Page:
Growing evidence indicates that miR-21 plays oncogenic roles in various human cancers, including CRC19,20. The altered expression of miR-21 has been reported in the circulating exosomes of CRC patients by using miRNA microarray analysis22, but its potential role and underlying mechanism need to be further validated. Consistent with previous studies, miR-21-5p was overexpressed in CRC epithelium19,27. Interestingly, it was highly expressed in cancer-adjacent vessels, with an expression level that positively correlated with that in cancer epithelium. Moreover, we found that miR-21-5p can be transferred from CRC cells to endothelial cells via exosomes. Increased expression of miR-21-5p in recipient cells activates β-catenin signaling pathway by directly targeting KRIT1, contributing to angiogenesis and vascular permeability in CRC. Thus, these results suggest that exosomal miR-21-5p, secreted by CRC cells, is a crucial switch for cancer-induced angiogenesis and vascular permeability.
Exosomal miRNAs act as important mediators of intercellular communication, especially cancer-host crosstalk7. Cancer cells could induce chemotherapy resistance, microenvironment remodeling, pre-metastatic niche formation by releasing exosomes extracellularly to regulate stromal cells6,7,15, while exosomes secreted by stromal cells in turn alter cancer cells toward aggressive phenotypes10,14. For example, exosomal miR-221/222 secreted by tamoxifen-resistant breast cancer cells reportedly induced tamoxifen resistance in recipient ER-positive breast cancer cells33. Besides, exosomes derived from cancer-associated fibroblasts could elevate miR-92a-3p levels and promote metastasis and chemotherapy resistance in recipient CRC cells by inhibiting FBXW7 and MOAP1 (ref. 14). To conclude, these studies reveal that the delivery of exosomal miRNAs between cancer cells and stromal cells is involved in cancer progression. MiR-21 plays important roles in the proliferation, invasion, and metastasis of cancer epithelium and is associated with a poor prognosis of CRC34. Based on its stability and functionality, miR-21-5p has been studied a lot in CRC, while there is little research on miR-21-3p19,21. Herein, compared with corresponding controls, miR-21-5p was overexpressed in CRC epithelium and cancer-adjacent vessels. Interstingly, miR-21-5p expression levels in cancer epithelium and cancer-adjacent vessels were positively correlated. Even more, miR-21-5p expression levels in cancer epithelium positively correlated with micorvessels density. The above results suggested that miR-21-5p could be a potential linkage between cancer epithelium and cancer-adjacent vessels. Afterwards, treatment with SW480/miR-21-5p exosomes increased miR-21-5p expression, but not pri-miR-21, in recipient HUVECs, indicating that it was the exosomes-mediated transfer of mature miR-21-5p, but not other molecules, that resulted in up-regulation of miR-21-5p in HUVECs. Our results reveal that CRC-secreted miR-21-5p can be transferred to endothelial cells via exosomes.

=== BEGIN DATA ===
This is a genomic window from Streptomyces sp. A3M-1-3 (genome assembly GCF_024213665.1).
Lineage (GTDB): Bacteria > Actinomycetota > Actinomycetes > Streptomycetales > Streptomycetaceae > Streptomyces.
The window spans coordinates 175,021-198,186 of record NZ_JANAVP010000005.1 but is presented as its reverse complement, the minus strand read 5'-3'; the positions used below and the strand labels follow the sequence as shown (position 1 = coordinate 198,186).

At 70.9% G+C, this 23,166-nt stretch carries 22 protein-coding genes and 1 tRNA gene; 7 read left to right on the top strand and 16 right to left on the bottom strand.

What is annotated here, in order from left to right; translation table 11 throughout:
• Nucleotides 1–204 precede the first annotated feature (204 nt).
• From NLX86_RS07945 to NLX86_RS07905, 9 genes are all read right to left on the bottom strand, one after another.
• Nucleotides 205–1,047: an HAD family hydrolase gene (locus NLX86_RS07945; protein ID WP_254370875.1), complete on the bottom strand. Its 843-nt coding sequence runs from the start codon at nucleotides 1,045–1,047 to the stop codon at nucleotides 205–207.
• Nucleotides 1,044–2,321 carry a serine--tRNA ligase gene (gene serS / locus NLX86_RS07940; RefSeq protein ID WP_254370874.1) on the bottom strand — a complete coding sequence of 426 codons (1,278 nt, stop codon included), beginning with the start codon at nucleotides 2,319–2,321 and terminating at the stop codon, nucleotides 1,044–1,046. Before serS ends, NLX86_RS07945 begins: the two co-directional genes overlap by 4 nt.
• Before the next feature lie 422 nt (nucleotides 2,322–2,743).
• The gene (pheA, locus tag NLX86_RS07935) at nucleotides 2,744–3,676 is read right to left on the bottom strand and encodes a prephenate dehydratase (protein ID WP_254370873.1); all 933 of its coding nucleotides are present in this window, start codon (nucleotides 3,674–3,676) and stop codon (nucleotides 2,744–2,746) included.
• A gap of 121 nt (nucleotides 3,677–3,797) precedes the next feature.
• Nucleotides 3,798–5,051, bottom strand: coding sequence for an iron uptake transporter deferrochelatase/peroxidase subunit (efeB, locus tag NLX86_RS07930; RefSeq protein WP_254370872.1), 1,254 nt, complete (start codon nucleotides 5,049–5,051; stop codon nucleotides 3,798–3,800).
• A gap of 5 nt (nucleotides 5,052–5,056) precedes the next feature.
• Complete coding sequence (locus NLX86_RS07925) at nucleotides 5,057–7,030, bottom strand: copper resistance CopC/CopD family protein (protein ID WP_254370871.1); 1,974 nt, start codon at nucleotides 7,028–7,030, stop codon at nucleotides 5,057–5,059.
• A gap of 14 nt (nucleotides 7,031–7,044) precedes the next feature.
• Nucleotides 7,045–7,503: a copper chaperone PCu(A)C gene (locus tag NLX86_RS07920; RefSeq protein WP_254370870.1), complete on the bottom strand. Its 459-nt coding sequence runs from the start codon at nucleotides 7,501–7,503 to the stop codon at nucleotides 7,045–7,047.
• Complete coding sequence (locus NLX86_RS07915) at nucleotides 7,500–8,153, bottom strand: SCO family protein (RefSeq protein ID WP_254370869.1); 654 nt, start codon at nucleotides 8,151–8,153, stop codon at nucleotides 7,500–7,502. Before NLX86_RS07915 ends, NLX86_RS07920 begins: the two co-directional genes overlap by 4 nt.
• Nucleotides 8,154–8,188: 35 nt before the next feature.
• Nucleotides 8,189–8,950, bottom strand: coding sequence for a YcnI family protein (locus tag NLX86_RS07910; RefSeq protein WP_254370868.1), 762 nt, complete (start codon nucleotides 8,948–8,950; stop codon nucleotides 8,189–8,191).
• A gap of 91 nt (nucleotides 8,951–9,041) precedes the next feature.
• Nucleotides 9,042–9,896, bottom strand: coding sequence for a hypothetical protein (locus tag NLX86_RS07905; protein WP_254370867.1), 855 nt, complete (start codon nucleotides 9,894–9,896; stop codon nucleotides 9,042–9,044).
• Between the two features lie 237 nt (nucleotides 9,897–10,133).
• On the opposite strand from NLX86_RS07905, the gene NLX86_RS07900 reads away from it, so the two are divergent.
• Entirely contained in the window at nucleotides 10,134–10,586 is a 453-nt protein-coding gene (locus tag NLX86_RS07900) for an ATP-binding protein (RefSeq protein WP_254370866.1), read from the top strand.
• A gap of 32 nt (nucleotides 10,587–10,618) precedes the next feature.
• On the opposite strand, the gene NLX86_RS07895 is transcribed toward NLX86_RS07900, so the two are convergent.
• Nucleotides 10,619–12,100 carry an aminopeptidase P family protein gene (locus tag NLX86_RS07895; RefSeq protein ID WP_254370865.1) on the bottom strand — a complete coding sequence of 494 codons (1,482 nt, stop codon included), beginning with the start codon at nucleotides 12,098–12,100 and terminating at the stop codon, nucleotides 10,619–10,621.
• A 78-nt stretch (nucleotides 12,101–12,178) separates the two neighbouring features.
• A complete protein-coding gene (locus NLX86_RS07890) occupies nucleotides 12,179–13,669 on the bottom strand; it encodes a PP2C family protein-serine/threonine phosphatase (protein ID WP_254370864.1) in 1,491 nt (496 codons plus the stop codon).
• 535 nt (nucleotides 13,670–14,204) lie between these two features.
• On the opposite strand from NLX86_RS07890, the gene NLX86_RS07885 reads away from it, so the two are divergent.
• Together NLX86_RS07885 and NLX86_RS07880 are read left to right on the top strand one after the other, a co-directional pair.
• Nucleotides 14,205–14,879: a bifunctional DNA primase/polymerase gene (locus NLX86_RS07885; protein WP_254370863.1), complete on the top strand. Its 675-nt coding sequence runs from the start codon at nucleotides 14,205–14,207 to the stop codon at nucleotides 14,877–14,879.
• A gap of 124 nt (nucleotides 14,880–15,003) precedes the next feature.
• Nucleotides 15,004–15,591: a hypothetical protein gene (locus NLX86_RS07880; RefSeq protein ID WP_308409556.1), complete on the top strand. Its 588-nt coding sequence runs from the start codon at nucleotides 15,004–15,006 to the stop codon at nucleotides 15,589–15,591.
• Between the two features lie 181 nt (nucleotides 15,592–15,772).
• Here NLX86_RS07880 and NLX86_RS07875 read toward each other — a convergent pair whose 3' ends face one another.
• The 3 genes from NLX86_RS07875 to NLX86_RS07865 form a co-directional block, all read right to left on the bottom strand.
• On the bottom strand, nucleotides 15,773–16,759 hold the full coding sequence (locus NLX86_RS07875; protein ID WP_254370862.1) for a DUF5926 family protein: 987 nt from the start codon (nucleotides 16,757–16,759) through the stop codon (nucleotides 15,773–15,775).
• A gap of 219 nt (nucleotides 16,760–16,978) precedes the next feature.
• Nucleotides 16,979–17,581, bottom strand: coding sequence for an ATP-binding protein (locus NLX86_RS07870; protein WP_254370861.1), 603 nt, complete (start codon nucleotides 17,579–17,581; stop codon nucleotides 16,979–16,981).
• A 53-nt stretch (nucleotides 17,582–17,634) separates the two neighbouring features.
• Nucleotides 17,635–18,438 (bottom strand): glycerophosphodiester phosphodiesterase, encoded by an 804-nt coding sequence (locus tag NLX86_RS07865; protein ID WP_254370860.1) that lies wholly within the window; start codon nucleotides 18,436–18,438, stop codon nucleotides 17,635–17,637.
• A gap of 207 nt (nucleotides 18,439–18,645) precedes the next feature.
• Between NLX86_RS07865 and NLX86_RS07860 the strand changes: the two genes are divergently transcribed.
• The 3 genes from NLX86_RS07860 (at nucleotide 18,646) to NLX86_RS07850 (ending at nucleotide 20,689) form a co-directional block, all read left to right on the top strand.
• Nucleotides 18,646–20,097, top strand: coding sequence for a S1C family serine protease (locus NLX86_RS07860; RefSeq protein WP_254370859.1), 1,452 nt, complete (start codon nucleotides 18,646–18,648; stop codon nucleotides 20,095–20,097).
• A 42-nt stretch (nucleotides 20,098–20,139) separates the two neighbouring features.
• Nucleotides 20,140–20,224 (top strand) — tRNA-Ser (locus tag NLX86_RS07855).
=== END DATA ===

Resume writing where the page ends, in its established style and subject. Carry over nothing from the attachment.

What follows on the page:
Angiogenesis and vascular permeability are essential in facilitating tumor growth and metastases12,13,35. Recently, miR-21 has been reported to be up-regulated in cancer cells and induce angiogenesis by elevating levels of proangiogenic factors, such as vascular endothelial growth factor (VEGF), hypoxia-inducible factor-1α (HIF-1α), and angiopoietin 1 (ANG-1)36,37. Moreover, exosomes derived from adipose-derived stem cells overexpressing miR-21 enhanced the capacity of tube formation in recipient HUVECs24. Only four papers have reported miR-21’s roles in vascular permeability. MiR-21 reportedly disrupted the barrier function of the vascular endothelium and increased vascular permeability in Sprague Dawley rats exposed to Particulate Matter 2.5 (ref. 38). Although several studies have verified the essential roles of miR-21 in angiogenesis and vascular permeability24,37,38, the mechanisms through which CRC cells induce angiogenesis and vascular permeability remain unclear. Herein, we firstly extracted exosomes of CRC cells stably expressing or repressing miR-21-5p and detected the corresponding miR-21-5p expression levels. Afterwards, we incubated these exosomes with HUVECs and performed gain-of-function and loss-of-function assays to investigate the effect of exosomal miR-21-5p in endothelial cells. We found that the exosomal miR-21-5p released by CRC cells could promote proliferation and migration of HUVECs, and enhanced the capacity of tube formation and vessels leakiness in vitro. This finding has yielded a contradiction to the recent studies on the protective effect of miR-21 on vascular permeability in traumatic brain injury39 or renal delayed ischemic preconditioning40, which may be due to tissue heterogeneity or a loop regulation of miR-21. In addition, mice bearing miR-21-5p-overexpressed tumors induced rapid growth of new vessels in primary and metastatic tumors in the orthotopic xenografts model. Exosomal miR-21-5p facilitated vessels leakiness in vivo, as shown by more CRC cells were leaked into lung tissues to form colonization in tail vein metastatic mouse model. Our results suggest that exosomal miR-21-5p is required for cancer-induced angiogenesis and vascular permeability and can be a promising target for anti-angiogenesis-based CRC therapies.